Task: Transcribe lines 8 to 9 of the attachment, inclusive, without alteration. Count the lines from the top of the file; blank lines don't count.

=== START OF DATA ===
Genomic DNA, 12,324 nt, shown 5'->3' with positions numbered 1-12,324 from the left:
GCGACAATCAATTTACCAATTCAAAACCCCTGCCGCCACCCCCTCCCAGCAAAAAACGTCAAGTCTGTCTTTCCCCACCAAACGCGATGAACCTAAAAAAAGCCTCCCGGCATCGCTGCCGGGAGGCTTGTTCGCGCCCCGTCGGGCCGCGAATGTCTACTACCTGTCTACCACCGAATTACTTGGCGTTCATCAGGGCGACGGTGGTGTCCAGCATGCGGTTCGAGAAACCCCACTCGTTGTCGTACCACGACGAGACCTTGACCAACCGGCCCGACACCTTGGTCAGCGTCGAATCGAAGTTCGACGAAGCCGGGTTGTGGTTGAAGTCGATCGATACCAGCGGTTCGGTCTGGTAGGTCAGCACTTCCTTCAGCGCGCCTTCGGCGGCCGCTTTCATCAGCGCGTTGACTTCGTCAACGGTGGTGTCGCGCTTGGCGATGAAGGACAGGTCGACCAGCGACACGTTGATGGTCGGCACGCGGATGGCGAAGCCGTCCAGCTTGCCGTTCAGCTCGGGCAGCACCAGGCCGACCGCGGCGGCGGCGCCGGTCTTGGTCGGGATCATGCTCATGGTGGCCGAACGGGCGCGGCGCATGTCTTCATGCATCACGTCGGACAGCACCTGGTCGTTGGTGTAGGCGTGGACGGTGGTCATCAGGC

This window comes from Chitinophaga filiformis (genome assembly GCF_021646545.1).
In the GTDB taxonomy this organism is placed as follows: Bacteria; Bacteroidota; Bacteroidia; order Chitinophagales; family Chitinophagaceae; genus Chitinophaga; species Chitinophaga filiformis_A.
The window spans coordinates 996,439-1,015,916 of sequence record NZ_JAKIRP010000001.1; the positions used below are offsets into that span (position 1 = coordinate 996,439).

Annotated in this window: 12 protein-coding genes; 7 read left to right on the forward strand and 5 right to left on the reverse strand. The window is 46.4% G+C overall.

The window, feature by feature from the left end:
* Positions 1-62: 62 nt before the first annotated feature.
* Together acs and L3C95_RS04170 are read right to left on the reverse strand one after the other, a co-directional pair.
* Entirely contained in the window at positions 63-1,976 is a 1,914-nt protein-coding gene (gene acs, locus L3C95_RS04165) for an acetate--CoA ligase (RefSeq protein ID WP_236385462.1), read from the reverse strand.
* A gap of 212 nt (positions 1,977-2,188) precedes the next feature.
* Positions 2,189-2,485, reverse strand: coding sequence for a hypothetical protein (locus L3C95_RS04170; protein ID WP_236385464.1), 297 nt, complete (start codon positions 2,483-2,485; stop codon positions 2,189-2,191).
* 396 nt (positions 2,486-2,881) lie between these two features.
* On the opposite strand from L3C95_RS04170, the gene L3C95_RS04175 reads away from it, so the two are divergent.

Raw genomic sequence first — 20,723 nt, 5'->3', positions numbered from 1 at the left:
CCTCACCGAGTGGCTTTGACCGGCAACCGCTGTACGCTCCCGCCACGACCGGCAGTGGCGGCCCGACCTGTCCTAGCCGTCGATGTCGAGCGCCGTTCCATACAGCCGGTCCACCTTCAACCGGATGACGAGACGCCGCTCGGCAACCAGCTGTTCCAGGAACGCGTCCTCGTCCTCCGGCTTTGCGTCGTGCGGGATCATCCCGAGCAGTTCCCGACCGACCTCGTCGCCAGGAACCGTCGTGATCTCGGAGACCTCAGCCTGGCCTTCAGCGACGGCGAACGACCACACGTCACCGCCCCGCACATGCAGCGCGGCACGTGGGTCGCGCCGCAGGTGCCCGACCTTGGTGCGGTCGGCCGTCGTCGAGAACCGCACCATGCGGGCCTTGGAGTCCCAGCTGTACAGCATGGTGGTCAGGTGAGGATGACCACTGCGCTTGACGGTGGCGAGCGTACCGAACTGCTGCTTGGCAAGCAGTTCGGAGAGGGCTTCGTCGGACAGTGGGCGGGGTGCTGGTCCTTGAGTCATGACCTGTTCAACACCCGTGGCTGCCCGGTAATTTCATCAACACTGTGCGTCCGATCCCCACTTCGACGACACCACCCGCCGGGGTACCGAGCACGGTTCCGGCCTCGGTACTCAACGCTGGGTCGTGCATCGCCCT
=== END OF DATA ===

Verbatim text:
* Positions 1-62: 62 nt before the first annotated feature.
* Together acs and L3C95_RS04170 are read right to left on the reverse strand one after the other, a co-directional pair.